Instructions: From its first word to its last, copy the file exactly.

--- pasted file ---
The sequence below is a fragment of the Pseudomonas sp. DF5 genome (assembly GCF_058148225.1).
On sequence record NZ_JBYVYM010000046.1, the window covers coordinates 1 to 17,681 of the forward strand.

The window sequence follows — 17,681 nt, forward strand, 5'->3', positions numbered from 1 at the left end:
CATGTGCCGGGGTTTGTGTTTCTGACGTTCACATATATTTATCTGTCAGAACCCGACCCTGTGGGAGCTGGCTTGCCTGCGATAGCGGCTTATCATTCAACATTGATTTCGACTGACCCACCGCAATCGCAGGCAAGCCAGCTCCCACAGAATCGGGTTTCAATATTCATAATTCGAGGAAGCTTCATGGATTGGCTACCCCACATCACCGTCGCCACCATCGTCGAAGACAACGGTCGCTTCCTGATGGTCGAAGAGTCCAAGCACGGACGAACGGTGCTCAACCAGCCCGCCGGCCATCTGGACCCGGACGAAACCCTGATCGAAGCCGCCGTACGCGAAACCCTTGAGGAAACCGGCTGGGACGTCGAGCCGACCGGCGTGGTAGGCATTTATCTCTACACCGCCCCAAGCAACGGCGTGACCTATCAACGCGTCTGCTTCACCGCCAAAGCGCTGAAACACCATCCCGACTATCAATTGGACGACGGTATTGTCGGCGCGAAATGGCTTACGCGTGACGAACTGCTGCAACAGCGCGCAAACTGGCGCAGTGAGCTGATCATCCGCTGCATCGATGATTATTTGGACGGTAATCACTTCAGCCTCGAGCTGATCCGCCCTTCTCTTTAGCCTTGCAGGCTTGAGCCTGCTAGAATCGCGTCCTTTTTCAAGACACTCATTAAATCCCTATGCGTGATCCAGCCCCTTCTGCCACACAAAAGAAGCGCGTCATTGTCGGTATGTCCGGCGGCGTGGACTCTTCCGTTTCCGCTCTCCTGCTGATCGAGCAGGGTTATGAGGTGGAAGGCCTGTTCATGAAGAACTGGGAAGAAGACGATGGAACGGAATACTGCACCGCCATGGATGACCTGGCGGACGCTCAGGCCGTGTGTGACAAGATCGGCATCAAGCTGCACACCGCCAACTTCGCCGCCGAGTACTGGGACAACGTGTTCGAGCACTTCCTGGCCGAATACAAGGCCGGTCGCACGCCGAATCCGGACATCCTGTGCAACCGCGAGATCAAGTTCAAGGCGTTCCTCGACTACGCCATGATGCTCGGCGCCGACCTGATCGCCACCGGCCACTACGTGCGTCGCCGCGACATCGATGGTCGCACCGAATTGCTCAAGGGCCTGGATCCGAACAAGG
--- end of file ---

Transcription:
The sequence below is a fragment of the Pseudomonas sp. DF5 genome (assembly GCF_058148225.1).
On sequence record NZ_JBYVYM010000046.1, the window covers coordinates 1 to 17,681 of the forward strand.

The window sequence follows — 17,681 nt, forward strand, 5'->3', positions numbered from 1 at the left end:
CATGTGCCGGGGTTTGTGTTTCTGACGTTCACATATATTTATCTGTCAGAACCCGACCCTGTGGGAGCTGGCTTGCCTGCGATAGCGGCTTATCATTCAACATTGATTTCGACTGACCCACCGCAATCGCAGGCAAGCCAGCTCCCACAGAATCGGGTTTCAATATTCATAATTCGAGGAAGCTTCATGGATTGGCTACCCCACATCACCGTCGCCACCATCGTCGAAGACAACGGTCGCTTCCTGATGGTCGAAGAGTCCAAGCACGGACGAACGGTGCTCAACCAGCCCGCCGGCCATCTGGACCCGGACGAAACCCTGATCGAAGCCGCCGTACGCGAAACCCTTGAGGAAACCGGCTGGGACGTCGAGCCGACCGGCGTGGTAGGCATTTATCTCTACACCGCCCCAAGCAACGGCGTGACCTATCAACGCGTCTGCTTCACCGCCAAAGCGCTGAAACACCATCCCGACTATCAATTGGACGACGGTATTGTCGGCGCGAAATGGCTTACGCGTGACGAACTGCTGCAACAGCGCGCAAACTGGCGCAGTGAGCTGATCATCCGCTGCATCGATGATTATTTGGACGGTAATCACTTCAGCCTCGAGCTGATCCGCCCTTCTCTTTAGCCTTGCAGGCTTGAGCCTGCTAGAATCGCGTCCTTTTTCAAGACACTCATTAAATCCCTATGCGTGATCCAGCCCCTTCTGCCACACAAAAGAAGCGCGTCATTGTCGGTATGTCCGGCGGCGTGGACTCTTCCGTTTCCGCTCTCCTGCTGATCGAGCAGGGTTATGAGGTGGAAGGCCTGTTCATGAAGAACTGGGAAGAAGACGATGGAACGGAATACTGCACCGCCATGGATGACCTGGCGGACGCTCAGGCCGTGTGTGACAAGATCGGCATCAAGCTGCACACCGCCAACTTCGCCGCCGAGTACTGGGACAACGTGTTCGAGCACTTCCTGGCCGAATACAAGGCCGGTCGCACGCCGAATCCGGACATCCTGTGCAACCGCGAGATCAAGTTCAAGGCGTTCCTCGACTACGCCATGATGCTCGGCGCCGACCTGATCGCCACCGGCCACTACGTGCGTCGCCGCGACATCGATGGTCGCACCGAATTGCTCAAGGGCCTGGATCCGAACAAGG